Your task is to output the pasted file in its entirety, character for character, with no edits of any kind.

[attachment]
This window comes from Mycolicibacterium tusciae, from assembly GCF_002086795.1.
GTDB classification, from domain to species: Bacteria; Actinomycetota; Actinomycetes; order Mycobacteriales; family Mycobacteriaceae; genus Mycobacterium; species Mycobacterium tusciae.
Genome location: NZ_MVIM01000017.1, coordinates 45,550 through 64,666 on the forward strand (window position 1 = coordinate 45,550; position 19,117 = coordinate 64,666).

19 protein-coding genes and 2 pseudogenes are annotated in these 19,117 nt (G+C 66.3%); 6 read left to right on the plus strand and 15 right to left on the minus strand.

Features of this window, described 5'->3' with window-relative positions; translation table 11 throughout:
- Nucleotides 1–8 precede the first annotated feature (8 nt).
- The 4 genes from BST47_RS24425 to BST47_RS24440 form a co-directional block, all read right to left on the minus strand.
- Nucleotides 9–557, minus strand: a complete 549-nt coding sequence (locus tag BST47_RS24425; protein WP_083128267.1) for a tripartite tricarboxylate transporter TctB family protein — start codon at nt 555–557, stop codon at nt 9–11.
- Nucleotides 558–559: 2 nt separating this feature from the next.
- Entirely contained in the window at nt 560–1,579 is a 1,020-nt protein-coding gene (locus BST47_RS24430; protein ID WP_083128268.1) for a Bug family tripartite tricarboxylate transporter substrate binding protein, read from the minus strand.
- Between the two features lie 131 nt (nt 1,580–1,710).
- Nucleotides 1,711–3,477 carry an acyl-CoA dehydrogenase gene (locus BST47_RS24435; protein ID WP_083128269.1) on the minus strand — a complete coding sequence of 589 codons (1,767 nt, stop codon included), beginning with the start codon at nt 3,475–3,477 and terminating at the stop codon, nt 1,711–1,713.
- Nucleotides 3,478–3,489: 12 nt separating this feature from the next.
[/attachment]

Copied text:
This window comes from Mycolicibacterium tusciae, from assembly GCF_002086795.1.
GTDB classification, from domain to species: Bacteria; Actinomycetota; Actinomycetes; order Mycobacteriales; family Mycobacteriaceae; genus Mycobacterium; species Mycobacterium tusciae.
Genome location: NZ_MVIM01000017.1, coordinates 45,550 through 64,666 on the forward strand (window position 1 = coordinate 45,550; position 19,117 = coordinate 64,666).

19 protein-coding genes and 2 pseudogenes are annotated in these 19,117 nt (G+C 66.3%); 6 read left to right on the plus strand and 15 right to left on the minus strand.

Features of this window, described 5'->3' with window-relative positions; translation table 11 throughout:
- Nucleotides 1–8 precede the first annotated feature (8 nt).
- The 4 genes from BST47_RS24425 to BST47_RS24440 form a co-directional block, all read right to left on the minus strand.
- Nucleotides 9–557, minus strand: a complete 549-nt coding sequence (locus tag BST47_RS24425; protein WP_083128267.1) for a tripartite tricarboxylate transporter TctB family protein — start codon at nt 555–557, stop codon at nt 9–11.
- Nucleotides 558–559: 2 nt separating this feature from the next.
- Entirely contained in the window at nt 560–1,579 is a 1,020-nt protein-coding gene (locus BST47_RS24430; protein ID WP_083128268.1) for a Bug family tripartite tricarboxylate transporter substrate binding protein, read from the minus strand.
- Between the two features lie 131 nt (nt 1,580–1,710).
- Nucleotides 1,711–3,477 carry an acyl-CoA dehydrogenase gene (locus BST47_RS24435; protein ID WP_083128269.1) on the minus strand — a complete coding sequence of 589 codons (1,767 nt, stop codon included), beginning with the start codon at nt 3,475–3,477 and terminating at the stop codon, nt 1,711–1,713.
- Nucleotides 3,478–3,489: 12 nt separating this feature from the next.